CDC to take closer look at algae's effect on humans

The U.S. Centers for Disease Control and Prevention is taking a closer look at toxic algae in Florida waters, specifically to what extent it is affecting our health. 

The algae is caused by naturally occurring cyanobacteria in our lakes, rivers and ponds. Manmade pollution from leaking septic tanks, fertilizer runoff and agricultural treatment feeds the cyanobacteria, and as a result, it grows into massive blooms of green slime and emits cyanotoxins -- some of the most powerful natural poisons on Earth.

Scientists have connected long-term exposure to liver damage. They have also found correlations to neurodegenerative disease like ALS. 

Federal scientists will begin testing at least 50 volunteers who work and live near South Florida’s Lake Okeechobee, where toxic blooms have been particularly intense. They will take blood samples, urine samples, and nose swabs to find out which toxins they may have been exposed to -- and how much -- while also tracking their health to learn how exposure may be affecting them.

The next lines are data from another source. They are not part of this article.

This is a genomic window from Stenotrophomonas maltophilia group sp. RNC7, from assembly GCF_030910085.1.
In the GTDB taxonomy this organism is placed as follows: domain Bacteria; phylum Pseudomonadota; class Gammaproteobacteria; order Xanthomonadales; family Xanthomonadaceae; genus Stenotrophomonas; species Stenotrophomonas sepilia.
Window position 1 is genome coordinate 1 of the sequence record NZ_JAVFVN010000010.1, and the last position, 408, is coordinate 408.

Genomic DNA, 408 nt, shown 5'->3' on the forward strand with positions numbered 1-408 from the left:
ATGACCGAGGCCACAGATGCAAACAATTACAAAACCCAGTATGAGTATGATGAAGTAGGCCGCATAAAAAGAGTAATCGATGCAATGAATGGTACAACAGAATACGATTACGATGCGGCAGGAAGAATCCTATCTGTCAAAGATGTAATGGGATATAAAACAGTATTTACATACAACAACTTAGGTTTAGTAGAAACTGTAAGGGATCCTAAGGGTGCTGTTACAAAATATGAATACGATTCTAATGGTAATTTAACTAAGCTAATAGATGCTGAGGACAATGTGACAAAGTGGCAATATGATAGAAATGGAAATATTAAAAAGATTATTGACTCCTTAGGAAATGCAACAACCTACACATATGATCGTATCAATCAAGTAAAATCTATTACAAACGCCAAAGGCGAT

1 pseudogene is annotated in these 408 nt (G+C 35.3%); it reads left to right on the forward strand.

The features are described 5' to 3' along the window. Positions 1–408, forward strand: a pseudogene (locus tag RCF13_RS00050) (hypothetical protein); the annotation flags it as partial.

The CDC also plans to test 200 private drinking wells across Florida for toxic algae. 

In previous tests, Florida Gulf Coast University confirmed toxic algae in the water also worked into the air, as the crust from the blooms dried and turned to dust. 

The University of Miami scientists found cyanotoxins in South Florida’s marine food web, and connected exposure in brain disorders in dolphins. 

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